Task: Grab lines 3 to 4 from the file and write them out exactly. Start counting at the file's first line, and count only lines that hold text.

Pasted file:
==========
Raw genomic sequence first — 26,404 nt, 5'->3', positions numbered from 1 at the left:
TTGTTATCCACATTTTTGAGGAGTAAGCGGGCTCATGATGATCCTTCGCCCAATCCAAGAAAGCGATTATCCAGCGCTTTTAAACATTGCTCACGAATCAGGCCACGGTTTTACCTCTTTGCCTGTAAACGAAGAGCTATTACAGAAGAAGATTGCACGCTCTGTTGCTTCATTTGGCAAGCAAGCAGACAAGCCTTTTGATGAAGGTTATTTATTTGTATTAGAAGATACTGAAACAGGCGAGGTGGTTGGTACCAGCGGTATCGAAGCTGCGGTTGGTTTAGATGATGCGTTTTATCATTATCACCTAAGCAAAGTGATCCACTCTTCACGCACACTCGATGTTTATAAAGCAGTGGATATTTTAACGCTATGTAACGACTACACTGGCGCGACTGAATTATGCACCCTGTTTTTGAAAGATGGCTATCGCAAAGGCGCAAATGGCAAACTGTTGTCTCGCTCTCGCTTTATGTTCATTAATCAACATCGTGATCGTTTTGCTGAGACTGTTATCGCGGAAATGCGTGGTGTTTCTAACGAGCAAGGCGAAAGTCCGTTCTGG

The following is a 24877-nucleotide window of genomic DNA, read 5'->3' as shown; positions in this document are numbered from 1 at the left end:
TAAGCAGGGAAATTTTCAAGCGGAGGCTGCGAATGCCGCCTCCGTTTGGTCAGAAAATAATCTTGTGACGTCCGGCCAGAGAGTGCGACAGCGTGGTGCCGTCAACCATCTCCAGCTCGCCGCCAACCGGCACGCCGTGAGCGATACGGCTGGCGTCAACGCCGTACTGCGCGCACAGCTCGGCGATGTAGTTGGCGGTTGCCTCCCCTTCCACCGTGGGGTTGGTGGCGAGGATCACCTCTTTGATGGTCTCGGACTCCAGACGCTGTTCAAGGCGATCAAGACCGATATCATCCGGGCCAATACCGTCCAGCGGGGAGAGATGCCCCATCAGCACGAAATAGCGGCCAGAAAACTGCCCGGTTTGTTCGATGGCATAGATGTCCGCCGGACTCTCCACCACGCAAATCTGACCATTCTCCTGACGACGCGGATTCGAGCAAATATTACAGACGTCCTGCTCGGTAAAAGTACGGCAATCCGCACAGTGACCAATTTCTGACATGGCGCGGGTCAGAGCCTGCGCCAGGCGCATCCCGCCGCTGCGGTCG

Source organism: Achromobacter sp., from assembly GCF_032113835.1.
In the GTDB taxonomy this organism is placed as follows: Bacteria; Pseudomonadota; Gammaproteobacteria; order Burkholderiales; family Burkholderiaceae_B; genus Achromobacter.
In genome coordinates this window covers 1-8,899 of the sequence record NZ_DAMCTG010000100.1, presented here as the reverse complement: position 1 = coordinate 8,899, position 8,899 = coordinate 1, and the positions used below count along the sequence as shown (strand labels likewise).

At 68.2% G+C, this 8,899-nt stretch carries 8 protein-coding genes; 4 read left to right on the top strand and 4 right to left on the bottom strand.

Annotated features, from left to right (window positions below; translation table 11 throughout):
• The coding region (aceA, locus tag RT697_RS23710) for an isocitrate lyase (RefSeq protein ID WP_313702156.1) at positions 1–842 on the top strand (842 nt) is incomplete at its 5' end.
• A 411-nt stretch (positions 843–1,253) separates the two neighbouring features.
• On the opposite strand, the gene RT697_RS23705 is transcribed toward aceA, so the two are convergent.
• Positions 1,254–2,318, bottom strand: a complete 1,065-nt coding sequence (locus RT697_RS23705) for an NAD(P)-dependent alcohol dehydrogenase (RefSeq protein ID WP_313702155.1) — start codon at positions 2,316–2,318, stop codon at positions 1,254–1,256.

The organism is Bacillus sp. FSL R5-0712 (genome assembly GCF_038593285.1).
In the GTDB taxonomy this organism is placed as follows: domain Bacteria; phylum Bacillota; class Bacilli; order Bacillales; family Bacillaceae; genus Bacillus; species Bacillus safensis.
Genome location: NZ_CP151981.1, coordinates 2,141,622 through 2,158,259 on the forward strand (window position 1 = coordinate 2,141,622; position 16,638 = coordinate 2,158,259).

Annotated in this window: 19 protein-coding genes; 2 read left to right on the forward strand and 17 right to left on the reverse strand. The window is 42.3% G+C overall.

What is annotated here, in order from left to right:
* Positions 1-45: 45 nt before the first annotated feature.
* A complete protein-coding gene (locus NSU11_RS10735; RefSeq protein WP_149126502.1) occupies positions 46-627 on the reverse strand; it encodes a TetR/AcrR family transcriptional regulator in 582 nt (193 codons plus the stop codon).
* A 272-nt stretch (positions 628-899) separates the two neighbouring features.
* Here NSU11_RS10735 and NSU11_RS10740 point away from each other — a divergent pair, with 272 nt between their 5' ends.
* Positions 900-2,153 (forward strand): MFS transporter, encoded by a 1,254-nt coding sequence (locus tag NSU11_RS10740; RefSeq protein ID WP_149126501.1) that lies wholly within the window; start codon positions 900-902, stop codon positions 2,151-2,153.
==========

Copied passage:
The following is a 24877-nucleotide window of genomic DNA, read 5'->3' as shown; positions in this document are numbered from 1 at the left end:
TAAGCAGGGAAATTTTCAAGCGGAGGCTGCGAATGCCGCCTCCGTTTGGTCAGAAAATAATCTTGTGACGTCCGGCCAGAGAGTGCGACAGCGTGGTGCCGTCAACCATCTCCAGCTCGCCGCCAACCGGCACGCCGTGAGCGATACGGCTGGCGTCAACGCCGTACTGCGCGCACAGCTCGGCGATGTAGTTGGCGGTTGCCTCCCCTTCCACCGTGGGGTTGGTGGCGAGGATCACCTCTTTGATGGTCTCGGACTCCAGACGCTGTTCAAGGCGATCAAGACCGATATCATCCGGGCCAATACCGTCCAGCGGGGAGAGATGCCCCATCAGCACGAAATAGCGGCCAGAAAACTGCCCGGTTTGTTCGATGGCATAGATGTCCGCCGGACTCTCCACCACGCAAATCTGACCATTCTCCTGACGACGCGGATTCGAGCAAATATTACAGACGTCCTGCTCGGTAAAAGTACGGCAATCCGCACAGTGACCAATTTCTGACATGGCGCGGGTCAGAGCCTGCGCCAGGCGCATCCCGCCGCTGCGGTCG